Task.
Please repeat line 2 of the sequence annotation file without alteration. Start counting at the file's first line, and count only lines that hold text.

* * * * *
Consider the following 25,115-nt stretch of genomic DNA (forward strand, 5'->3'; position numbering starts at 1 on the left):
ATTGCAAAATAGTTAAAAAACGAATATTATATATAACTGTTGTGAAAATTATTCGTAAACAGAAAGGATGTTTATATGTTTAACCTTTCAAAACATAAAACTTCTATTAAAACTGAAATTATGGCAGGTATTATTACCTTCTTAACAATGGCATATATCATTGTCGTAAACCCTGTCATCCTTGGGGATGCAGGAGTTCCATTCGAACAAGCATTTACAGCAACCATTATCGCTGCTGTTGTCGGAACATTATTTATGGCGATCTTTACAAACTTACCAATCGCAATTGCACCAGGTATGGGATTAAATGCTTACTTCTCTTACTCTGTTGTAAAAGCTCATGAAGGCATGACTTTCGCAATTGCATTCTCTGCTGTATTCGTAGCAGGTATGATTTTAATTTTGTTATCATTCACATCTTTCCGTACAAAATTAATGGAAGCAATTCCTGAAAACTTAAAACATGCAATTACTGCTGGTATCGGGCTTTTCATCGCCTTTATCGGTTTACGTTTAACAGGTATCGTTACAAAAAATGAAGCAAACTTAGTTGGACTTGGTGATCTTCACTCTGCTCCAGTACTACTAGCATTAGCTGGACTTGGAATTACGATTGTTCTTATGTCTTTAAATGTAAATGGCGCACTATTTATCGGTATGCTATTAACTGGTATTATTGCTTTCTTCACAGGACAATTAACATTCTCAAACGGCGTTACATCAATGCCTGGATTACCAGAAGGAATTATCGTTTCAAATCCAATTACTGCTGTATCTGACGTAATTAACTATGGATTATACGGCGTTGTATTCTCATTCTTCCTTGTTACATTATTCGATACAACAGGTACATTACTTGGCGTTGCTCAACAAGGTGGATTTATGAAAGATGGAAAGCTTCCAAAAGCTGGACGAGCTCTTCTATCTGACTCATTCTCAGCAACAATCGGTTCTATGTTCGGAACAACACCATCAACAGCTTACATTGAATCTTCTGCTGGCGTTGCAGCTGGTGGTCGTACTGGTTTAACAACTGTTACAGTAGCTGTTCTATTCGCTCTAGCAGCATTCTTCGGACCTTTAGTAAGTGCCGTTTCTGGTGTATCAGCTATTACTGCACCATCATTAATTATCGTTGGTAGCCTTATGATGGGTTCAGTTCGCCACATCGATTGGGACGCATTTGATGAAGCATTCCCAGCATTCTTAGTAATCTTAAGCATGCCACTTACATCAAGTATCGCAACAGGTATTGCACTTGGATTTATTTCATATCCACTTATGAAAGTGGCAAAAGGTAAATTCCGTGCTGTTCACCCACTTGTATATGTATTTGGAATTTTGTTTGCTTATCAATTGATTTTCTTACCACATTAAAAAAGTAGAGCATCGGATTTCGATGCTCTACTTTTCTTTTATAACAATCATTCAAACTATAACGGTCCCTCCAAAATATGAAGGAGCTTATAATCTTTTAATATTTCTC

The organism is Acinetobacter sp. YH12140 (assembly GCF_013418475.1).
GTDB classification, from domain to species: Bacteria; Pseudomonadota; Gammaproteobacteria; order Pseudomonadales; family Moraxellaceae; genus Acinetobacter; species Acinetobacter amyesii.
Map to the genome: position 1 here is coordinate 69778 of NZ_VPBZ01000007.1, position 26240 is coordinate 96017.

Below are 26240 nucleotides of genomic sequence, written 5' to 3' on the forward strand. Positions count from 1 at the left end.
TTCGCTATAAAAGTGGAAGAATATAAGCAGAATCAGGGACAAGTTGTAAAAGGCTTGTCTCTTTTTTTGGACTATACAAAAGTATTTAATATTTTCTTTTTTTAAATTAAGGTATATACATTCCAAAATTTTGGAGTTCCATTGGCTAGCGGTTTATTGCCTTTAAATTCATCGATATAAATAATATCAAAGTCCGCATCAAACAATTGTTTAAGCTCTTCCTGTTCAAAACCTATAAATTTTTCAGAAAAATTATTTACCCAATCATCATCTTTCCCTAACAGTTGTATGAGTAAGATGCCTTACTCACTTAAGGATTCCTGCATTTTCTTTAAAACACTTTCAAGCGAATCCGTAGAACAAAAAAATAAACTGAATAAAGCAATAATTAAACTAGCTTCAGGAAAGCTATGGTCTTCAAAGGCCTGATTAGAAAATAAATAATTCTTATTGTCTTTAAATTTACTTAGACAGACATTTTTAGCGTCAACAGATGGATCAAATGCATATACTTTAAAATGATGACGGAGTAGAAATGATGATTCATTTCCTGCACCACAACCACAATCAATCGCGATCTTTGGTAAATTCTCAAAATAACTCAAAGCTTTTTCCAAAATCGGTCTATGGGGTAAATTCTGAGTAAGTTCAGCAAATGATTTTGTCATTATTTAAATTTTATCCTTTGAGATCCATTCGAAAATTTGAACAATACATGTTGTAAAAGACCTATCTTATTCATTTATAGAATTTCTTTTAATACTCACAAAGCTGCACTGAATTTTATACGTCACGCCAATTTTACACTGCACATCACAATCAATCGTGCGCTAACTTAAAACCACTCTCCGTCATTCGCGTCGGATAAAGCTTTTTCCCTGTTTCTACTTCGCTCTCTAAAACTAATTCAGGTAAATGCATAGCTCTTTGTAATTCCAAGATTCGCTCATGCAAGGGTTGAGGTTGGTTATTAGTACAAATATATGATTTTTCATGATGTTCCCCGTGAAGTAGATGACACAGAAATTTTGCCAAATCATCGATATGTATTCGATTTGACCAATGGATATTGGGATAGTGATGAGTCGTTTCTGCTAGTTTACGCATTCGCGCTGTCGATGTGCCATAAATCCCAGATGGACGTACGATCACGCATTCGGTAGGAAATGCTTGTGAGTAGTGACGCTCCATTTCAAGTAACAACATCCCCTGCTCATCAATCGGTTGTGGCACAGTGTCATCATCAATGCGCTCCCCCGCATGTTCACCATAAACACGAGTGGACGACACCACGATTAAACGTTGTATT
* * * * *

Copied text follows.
ATTGCAAAATAGTTAAAAAACGAATATTATATATAACTGTTGTGAAAATTATTCGTAAACAGAAAGGATGTTTATATGTTTAACCTTTCAAAACATAAAACTTCTATTAAAACTGAAATTATGGCAGGTATTATTACCTTCTTAACAATGGCATATATCATTGTCGTAAACCCTGTCATCCTTGGGGATGCAGGAGTTCCATTCGAACAAGCATTTACAGCAACCATTATCGCTGCTGTTGTCGGAACATTATTTATGGCGATCTTTACAAACTTACCAATCGCAATTGCACCAGGTATGGGATTAAATGCTTACTTCTCTTACTCTGTTGTAAAAGCTCATGAAGGCATGACTTTCGCAATTGCATTCTCTGCTGTATTCGTAGCAGGTATGATTTTAATTTTGTTATCATTCACATCTTTCCGTACAAAATTAATGGAAGCAATTCCTGAAAACTTAAAACATGCAATTACTGCTGGTATCGGGCTTTTCATCGCCTTTATCGGTTTACGTTTAACAGGTATCGTTACAAAAAATGAAGCAAACTTAGTTGGACTTGGTGATCTTCACTCTGCTCCAGTACTACTAGCATTAGCTGGACTTGGAATTACGATTGTTCTTATGTCTTTAAATGTAAATGGCGCACTATTTATCGGTATGCTATTAACTGGTATTATTGCTTTCTTCACAGGACAATTAACATTCTCAAACGGCGTTACATCAATGCCTGGATTACCAGAAGGAATTATCGTTTCAAATCCAATTACTGCTGTATCTGACGTAATTAACTATGGATTATACGGCGTTGTATTCTCATTCTTCCTTGTTACATTATTCGATACAACAGGTACATTACTTGGCGTTGCTCAACAAGGTGGATTTATGAAAGATGGAAAGCTTCCAAAAGCTGGACGAGCTCTTCTATCTGACTCATTCTCAGCAACAATCGGTTCTATGTTCGGAACAACACCATCAACAGCTTACATTGAATCTTCTGCTGGCGTTGCAGCTGGTGGTCGTACTGGTTTAACAACTGTTACAGTAGCTGTTCTATTCGCTCTAGCAGCATTCTTCGGACCTTTAGTAAGTGCCGTTTCTGGTGTATCAGCTATTACTGCACCATCATTAATTATCGTTGGTAGCCTTATGATGGGTTCAGTTCGCCACATCGATTGGGACGCATTTGATGAAGCATTCCCAGCATTCTTAGTAATCTTAAGCATGCCACTTACATCAAGTATCGCAACAGGTATTGCACTTGGATTTATTTCATATCCACTTATGAAAGTGGCAAAAGGTAAATTCCGTGCTGTTCACCCACTTGTATATGTATTTGGAATTTTGTTTGCTTATCAATTGATTTTCTTACCACATTAAAAAAGTAGAGCATCGGATTTCGATGCTCTACTTTTCTTTTATAACAATCATTCAAACTATAACGGTCCCTCCAAAATATGAAGGAGCTTATAATCTTTTAATATTTCTC